25 March 2019 | News
Currently, in the United States and Europe, the only treatment option for pediatric GHD is a daily subcutaneous injection of hGH.
Ascendis Pharma A/S, a biopharmaceutical company that utilizes its innovative TransCon technology to address unmet medical needs, has announced top-line results from its pivotal phase 3 heiGHt Trial were presented at the Endocrine Society's annual meeting, ENDO 2019, in New Orleans. Trial results demonstrated that TransCon Growth Hormone (hGH) administered once-weekly to children with pediatric growth hormone deficiency (GHD) had comparable safety and tolerability to daily Genotropin, with a significantly greater increase in annualized height velocity over the one-year study period. TransCon hGH has been designed to provide sustained release of unmodified hGH, the same growth hormone used in daily therapies, at a predictable rate over one week.
The heiGHt Trial findings were presented at ENDO 2019 by investigator Paul Thornton, M.B. B.Ch., MRCPI, a pediatric endocrinologist at Cook Children's Medical Center in Fort Worth, Texas, in an oral session.
"This is exciting news for all of those living with GHD, including our families at Cook Children's, because we have shown that a single once-weekly dose of TransCon hGH was just as safe and works as well or better than daily growth hormone," said Dr. Thornton. "Now, the heiGHt Trial has shown that children with GHD can grow effectively on one shot a week."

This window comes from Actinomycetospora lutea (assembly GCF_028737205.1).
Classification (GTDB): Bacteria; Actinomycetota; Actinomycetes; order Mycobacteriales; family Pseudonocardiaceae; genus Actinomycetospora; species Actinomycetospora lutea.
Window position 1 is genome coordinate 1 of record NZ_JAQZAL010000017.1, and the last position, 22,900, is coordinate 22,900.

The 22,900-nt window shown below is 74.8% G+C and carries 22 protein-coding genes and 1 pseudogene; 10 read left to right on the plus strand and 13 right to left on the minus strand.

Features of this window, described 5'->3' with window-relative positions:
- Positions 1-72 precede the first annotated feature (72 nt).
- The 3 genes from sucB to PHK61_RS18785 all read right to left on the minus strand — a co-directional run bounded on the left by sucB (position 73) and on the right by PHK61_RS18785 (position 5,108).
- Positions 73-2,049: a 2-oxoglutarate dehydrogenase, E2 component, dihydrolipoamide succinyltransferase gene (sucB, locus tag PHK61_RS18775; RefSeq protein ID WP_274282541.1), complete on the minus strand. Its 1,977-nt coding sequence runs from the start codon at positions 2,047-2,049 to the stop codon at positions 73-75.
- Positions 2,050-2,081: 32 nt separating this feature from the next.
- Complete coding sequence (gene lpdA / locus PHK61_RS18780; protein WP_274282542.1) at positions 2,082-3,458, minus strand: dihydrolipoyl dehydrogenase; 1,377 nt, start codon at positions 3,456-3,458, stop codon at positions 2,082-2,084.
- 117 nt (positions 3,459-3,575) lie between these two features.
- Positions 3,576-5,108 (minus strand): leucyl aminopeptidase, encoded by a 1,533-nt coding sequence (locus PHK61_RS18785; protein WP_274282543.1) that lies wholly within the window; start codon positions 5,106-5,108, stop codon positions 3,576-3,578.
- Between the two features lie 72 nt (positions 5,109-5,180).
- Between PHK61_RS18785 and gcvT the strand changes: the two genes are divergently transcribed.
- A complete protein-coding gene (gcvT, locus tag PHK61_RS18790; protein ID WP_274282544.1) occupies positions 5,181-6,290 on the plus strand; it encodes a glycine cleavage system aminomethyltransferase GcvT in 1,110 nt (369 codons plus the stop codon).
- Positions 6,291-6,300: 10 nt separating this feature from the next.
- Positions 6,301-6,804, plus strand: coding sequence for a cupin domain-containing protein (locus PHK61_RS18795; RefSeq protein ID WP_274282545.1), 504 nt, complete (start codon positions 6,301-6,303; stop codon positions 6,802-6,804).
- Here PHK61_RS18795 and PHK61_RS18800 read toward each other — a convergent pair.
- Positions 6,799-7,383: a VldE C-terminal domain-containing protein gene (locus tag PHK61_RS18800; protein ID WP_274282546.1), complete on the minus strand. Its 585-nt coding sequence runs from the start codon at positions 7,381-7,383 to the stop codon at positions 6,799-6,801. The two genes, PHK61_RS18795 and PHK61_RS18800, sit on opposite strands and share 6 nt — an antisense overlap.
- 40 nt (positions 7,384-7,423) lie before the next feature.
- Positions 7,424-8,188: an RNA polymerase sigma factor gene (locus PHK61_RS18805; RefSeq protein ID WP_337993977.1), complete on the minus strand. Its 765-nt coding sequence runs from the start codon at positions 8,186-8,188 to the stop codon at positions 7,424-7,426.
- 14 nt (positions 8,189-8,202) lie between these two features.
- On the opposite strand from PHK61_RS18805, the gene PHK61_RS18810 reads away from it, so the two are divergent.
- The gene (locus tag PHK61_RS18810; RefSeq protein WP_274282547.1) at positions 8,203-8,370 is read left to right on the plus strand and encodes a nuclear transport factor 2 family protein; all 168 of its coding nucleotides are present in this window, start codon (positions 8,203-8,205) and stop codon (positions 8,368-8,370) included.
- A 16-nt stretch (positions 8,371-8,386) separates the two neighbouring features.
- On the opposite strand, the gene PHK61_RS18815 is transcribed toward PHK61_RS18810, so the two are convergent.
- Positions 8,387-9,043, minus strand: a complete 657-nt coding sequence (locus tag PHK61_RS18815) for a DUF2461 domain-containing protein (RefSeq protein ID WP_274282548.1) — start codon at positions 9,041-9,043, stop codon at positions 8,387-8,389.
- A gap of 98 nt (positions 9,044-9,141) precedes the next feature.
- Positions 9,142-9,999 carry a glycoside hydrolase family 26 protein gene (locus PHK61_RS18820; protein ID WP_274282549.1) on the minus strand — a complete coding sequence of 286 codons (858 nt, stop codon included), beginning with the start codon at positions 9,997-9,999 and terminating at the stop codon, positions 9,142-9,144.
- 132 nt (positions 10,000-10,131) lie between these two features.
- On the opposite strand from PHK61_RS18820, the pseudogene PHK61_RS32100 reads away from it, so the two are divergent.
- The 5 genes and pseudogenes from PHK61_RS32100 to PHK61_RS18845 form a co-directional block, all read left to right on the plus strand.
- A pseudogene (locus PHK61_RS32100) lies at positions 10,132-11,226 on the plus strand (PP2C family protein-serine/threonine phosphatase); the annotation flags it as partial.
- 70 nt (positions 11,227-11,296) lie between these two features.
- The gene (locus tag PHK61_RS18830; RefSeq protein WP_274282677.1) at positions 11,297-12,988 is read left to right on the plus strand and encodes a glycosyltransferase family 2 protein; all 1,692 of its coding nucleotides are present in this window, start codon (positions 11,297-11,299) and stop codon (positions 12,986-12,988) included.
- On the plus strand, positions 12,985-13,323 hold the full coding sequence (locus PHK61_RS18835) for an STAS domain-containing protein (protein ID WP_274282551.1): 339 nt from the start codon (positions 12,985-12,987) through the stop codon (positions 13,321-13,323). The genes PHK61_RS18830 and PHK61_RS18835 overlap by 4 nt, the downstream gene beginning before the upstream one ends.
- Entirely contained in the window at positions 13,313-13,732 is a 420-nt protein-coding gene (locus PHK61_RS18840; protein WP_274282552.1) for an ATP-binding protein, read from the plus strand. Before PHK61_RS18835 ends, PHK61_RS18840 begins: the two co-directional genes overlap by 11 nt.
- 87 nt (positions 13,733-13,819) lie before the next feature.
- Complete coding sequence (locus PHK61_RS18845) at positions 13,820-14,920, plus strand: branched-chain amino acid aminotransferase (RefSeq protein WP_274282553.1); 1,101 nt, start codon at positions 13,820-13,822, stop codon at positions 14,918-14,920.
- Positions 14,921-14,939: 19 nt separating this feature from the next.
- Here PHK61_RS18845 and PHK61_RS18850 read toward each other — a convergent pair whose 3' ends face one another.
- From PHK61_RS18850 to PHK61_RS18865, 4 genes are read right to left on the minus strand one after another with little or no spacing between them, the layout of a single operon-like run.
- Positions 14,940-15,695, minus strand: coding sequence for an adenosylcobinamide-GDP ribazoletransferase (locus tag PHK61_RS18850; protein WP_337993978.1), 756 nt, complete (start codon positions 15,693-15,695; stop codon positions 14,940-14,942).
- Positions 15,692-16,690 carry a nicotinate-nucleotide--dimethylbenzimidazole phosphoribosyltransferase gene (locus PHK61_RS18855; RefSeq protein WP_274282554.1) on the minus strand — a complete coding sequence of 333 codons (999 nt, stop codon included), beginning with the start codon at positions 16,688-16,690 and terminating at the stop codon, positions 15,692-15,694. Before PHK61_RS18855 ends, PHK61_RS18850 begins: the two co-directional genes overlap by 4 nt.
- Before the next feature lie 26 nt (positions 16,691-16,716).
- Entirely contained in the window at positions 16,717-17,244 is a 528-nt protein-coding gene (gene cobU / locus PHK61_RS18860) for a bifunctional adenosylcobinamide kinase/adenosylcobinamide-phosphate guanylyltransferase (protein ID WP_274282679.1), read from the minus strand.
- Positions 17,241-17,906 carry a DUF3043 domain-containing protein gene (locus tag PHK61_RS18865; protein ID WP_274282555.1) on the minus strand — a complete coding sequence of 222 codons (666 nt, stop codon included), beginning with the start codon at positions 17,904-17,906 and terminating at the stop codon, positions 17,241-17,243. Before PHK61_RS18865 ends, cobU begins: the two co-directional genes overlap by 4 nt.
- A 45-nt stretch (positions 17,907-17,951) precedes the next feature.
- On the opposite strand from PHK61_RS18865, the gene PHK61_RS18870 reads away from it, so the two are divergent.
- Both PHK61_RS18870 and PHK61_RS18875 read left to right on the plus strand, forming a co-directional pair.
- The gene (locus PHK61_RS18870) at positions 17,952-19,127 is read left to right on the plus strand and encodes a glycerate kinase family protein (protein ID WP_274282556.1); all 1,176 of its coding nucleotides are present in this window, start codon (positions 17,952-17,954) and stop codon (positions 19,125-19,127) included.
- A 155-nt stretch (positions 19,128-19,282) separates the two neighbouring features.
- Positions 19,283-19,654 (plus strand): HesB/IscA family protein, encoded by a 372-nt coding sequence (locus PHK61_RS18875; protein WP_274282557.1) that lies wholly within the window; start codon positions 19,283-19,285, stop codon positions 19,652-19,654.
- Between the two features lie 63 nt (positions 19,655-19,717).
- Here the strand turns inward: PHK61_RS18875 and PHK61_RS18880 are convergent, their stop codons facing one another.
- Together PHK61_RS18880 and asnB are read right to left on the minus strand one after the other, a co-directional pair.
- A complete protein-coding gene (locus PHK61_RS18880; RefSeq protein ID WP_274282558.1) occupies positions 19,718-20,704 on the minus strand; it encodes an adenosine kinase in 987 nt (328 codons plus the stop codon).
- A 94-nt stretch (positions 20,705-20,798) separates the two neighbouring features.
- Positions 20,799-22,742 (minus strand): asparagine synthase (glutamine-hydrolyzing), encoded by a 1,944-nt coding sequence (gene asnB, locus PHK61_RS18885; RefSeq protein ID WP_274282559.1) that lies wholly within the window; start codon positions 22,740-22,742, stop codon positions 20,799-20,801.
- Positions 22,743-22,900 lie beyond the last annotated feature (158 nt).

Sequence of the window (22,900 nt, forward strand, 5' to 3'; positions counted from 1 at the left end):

Pediatric GHD is a serious orphan disease characterized by short stature and metabolic abnormalities that affect overall physical and mental health. In GHD, the pituitary gland does not produce sufficient growth hormone, which is important not only for height but also for optimal bone, heart, muscle and brain development. As a result, children with GHD experience psychosocial challenges and poor quality of life, including impaired sleep and difficulty concentrating.
"Children have a short time to grow and a lifetime to live, which is why it is so important to help those with GHD have the best chance possible of growing up to achieve normal adult height and experience both good physical and mental health given the substantial psychosocial impact of the disease," said Mary Andrews, Chief Executive Officer and co-founder of the MAGIC Foundation, the global leader in endocrine health, advocacy, education, and support. "Children with GHD and their families have waited years for a long-acting growth hormone therapy that could ultimately reduce the number of injections needed to help these children thrive. We are grateful for Ascendis' commitment to developing this new treatment option for pediatric GHD and making it a reality for patients and their families in the coming years."
Currently, in the United States and Europe, the only treatment option for pediatric GHD is a daily subcutaneous injection of hGH. While daily injections of hGH improve growth and metabolic effects, they can be associated with a high treatment burden. Patients receiving daily therapy may endure thousands of injections over the course of many years, which can lead to poor adherence and reduce overall treatment outcomes.